Word of the Day

Friday, May 02, 2003

putative

\PYOO-tuh-tiv\ , adjective;
1.
Commonly thought or deemed; supposed; reputed.
Quotes:
Certainly, to have even a putative ancestor commemorated by Shakespeare is something about which to boast.
-- Frances Spalding, Duncan Grant: A Biography
A report has found that the putative evidence for the paper that started the controversy was fabricated.
-- Margot O'Toole, "The Whistle-Blower and the Train Wreck", New York Times, April 12, 1991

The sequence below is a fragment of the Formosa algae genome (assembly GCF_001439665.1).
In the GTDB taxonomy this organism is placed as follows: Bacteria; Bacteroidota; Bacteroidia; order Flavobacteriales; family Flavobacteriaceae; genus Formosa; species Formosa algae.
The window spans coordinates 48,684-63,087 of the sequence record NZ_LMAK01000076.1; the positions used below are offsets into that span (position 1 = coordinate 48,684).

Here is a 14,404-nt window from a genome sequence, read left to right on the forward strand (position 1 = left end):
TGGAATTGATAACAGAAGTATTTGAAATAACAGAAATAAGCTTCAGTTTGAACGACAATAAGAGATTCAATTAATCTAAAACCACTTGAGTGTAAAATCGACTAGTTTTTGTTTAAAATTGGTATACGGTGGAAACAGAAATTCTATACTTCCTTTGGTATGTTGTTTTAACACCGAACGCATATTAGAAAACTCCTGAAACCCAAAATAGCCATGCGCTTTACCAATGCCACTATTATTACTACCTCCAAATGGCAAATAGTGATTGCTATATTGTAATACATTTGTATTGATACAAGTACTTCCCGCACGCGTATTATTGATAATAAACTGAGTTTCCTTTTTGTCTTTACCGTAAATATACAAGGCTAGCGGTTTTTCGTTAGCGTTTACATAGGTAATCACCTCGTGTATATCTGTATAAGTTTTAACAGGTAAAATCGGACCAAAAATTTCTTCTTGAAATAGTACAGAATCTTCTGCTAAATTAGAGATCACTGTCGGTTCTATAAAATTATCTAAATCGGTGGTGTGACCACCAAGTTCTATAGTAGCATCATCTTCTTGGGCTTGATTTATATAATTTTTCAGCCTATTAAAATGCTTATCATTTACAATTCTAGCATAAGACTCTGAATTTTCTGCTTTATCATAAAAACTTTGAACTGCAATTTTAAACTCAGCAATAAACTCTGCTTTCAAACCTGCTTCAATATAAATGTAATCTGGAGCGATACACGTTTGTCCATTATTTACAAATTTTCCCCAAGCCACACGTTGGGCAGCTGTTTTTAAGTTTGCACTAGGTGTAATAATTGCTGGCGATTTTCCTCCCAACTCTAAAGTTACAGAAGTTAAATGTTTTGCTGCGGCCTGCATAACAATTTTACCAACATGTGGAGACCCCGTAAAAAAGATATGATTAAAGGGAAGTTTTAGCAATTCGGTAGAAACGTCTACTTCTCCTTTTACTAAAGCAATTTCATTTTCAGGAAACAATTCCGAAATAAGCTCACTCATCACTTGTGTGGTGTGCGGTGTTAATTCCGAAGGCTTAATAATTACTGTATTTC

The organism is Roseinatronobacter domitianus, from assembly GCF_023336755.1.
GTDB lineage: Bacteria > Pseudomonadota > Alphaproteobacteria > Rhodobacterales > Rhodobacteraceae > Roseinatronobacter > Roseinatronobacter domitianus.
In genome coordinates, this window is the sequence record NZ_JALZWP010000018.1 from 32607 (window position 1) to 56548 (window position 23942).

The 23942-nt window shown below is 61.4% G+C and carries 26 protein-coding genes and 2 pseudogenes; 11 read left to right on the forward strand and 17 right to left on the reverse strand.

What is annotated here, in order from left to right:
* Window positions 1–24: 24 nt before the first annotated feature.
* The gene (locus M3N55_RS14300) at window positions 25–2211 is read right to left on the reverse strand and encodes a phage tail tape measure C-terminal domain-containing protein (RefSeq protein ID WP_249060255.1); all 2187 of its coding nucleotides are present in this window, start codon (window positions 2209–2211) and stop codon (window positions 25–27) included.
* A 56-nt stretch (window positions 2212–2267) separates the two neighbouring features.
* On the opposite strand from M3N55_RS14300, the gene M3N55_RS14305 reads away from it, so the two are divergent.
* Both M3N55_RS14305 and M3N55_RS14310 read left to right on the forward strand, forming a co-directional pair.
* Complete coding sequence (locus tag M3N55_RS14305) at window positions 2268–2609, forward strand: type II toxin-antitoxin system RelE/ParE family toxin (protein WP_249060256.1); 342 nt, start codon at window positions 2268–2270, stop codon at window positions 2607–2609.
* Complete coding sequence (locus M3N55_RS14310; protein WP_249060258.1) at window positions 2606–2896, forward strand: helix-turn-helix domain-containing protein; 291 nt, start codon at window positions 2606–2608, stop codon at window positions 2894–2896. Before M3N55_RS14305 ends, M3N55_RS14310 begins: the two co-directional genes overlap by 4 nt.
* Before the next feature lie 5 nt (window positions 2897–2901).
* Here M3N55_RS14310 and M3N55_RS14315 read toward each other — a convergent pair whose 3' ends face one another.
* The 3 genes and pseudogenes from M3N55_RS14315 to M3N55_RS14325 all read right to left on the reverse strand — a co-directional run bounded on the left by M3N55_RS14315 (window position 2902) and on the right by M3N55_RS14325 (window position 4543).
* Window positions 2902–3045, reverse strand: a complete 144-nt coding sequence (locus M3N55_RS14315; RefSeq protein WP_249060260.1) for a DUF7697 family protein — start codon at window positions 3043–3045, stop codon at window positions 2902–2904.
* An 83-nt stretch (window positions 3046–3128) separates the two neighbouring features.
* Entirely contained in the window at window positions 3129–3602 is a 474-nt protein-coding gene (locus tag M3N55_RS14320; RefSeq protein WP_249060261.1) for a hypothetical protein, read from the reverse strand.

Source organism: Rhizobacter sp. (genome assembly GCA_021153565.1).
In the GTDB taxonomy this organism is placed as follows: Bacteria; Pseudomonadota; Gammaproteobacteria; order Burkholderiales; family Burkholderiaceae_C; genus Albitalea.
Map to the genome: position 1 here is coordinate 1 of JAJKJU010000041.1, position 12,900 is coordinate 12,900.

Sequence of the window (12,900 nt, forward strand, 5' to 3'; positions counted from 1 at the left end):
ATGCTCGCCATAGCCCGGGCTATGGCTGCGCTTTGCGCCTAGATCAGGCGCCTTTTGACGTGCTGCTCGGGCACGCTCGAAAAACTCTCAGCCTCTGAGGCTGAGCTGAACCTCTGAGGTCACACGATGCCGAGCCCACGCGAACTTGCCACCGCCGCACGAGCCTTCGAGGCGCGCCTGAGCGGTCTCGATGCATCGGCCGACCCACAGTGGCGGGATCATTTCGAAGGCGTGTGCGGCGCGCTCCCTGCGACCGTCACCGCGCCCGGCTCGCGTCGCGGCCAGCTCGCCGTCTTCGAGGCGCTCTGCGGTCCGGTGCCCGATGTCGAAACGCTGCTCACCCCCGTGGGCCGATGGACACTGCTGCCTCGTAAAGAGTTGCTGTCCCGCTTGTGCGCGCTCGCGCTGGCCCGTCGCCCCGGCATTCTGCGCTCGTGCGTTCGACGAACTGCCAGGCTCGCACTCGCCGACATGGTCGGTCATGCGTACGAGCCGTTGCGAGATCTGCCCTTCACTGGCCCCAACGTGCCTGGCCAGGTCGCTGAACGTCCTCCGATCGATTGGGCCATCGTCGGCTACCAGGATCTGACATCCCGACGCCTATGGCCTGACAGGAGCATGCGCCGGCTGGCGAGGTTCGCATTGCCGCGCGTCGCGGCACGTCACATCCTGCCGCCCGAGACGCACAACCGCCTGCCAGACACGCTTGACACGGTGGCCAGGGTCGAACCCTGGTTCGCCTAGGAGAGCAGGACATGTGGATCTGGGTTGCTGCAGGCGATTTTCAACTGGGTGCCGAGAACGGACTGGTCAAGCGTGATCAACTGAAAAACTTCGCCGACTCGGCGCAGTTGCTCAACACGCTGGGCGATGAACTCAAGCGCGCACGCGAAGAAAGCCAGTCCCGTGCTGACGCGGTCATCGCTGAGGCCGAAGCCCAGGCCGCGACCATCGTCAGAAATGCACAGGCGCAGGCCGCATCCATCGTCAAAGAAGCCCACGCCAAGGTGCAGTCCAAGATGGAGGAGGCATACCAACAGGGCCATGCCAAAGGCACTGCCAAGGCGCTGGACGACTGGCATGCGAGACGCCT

Origin:
Putative comes from Late Latin putativus, from Latin putare, "to cleanse, to prune, to clear up, to consider, to reckon, to think." It is related to compute, "to calculate" (from com-, intensive prefix + putare); dispute, "to contend in argument" (from dis-, "apart" + putare); and reputation, "the estimation in which one is held" (from reputatio, from the past participle of reputare, "to think over," from re-, "again" + putare).
POWERED BY 4INFO
Get Word of the Day
Free Email Sign Up
Copyright © 2014 Dictionary.com, LLC. All rights reserved.
About PRIVACY POLICY Terms Careers Advertise with Us Contact Us Our Blog Suggest a Word Help